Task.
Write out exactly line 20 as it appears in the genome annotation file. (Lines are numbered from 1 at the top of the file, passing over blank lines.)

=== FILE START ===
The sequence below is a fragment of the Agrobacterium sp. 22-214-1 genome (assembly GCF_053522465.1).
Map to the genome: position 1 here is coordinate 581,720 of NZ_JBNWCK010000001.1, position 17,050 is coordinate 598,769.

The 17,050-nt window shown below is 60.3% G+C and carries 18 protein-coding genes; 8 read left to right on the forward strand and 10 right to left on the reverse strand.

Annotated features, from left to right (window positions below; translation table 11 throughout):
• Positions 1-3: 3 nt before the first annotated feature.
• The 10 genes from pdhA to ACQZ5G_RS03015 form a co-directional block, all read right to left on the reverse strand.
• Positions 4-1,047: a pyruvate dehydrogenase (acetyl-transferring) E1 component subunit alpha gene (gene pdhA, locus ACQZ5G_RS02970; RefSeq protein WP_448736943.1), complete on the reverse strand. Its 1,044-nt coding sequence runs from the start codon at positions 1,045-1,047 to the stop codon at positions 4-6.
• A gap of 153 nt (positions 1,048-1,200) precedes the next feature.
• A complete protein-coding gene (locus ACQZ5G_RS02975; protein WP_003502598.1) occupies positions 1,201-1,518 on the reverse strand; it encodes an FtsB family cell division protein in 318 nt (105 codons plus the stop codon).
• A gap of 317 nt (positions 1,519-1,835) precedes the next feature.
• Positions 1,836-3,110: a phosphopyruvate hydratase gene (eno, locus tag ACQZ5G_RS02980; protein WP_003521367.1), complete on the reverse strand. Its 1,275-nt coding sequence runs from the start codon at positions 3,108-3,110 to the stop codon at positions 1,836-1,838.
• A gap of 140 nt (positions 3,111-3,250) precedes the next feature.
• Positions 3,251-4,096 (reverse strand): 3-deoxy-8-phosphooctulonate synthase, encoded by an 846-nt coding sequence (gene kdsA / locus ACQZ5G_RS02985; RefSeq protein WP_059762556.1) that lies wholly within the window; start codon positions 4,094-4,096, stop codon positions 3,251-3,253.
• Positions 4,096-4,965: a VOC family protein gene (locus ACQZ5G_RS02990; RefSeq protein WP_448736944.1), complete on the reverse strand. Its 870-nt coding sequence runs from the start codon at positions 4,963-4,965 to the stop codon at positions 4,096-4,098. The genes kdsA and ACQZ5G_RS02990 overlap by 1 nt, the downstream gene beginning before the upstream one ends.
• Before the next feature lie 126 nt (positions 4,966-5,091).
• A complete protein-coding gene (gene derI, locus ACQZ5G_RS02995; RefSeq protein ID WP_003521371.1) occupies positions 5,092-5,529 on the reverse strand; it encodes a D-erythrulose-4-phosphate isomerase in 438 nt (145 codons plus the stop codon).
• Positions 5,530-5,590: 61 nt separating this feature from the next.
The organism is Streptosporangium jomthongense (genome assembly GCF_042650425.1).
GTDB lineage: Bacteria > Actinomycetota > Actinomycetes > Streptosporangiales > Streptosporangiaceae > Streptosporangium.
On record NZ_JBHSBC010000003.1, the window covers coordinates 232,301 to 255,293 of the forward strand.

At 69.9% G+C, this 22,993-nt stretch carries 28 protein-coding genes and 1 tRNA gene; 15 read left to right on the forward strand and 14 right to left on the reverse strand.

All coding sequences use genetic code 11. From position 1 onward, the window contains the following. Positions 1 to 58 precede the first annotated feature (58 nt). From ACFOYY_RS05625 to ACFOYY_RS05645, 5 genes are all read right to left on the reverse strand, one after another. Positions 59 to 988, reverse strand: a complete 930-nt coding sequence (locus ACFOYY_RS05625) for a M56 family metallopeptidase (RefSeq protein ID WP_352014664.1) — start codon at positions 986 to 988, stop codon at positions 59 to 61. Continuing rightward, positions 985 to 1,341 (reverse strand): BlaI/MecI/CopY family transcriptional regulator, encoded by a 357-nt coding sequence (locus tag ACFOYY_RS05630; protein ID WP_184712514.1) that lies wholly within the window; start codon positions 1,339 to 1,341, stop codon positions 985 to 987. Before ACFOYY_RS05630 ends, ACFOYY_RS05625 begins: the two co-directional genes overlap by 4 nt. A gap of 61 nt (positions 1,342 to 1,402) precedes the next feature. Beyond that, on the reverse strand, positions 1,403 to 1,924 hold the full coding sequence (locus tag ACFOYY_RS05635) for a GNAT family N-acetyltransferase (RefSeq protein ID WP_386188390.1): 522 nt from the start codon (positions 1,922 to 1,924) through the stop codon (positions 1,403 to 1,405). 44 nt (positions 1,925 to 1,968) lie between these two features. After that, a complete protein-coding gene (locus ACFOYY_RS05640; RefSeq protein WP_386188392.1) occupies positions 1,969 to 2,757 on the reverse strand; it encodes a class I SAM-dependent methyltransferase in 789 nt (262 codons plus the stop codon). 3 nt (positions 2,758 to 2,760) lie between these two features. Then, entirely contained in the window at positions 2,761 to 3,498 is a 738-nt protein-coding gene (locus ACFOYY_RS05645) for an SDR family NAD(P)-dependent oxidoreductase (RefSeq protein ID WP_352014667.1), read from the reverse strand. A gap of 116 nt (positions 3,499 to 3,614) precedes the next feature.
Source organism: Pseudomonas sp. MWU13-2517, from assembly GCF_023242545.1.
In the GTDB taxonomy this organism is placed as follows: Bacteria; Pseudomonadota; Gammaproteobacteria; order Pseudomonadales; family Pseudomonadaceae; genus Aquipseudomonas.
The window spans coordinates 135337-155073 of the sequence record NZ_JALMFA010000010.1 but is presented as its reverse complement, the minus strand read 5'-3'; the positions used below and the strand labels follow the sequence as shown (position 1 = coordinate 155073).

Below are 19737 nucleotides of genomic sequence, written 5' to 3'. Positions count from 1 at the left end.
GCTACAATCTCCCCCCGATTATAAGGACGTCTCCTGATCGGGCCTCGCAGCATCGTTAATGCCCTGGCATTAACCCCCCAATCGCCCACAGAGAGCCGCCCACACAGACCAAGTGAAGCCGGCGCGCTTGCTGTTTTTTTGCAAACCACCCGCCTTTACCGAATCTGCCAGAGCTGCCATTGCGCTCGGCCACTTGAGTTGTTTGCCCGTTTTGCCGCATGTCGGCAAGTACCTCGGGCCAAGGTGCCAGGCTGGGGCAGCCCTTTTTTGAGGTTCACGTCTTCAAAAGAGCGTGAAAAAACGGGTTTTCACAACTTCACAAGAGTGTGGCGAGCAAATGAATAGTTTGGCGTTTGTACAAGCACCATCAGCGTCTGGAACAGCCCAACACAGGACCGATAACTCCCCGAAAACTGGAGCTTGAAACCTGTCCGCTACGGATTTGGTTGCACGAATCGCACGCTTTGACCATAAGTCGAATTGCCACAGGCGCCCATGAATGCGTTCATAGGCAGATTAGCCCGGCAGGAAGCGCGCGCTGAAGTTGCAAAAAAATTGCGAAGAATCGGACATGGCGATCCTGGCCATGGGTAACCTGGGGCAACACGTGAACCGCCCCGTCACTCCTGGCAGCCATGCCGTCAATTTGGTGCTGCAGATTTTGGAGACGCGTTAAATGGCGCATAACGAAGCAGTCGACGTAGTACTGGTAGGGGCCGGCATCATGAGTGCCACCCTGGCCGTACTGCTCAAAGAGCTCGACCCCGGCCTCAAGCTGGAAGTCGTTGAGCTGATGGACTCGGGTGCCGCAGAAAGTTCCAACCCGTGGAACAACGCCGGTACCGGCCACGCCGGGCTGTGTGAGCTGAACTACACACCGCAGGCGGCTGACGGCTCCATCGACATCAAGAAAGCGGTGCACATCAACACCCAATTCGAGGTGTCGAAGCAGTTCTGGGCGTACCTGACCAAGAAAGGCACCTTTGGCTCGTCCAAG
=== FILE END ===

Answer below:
On record NZ_JBHSBC010000003.1, the window covers coordinates 232,301 to 255,293 of the forward strand.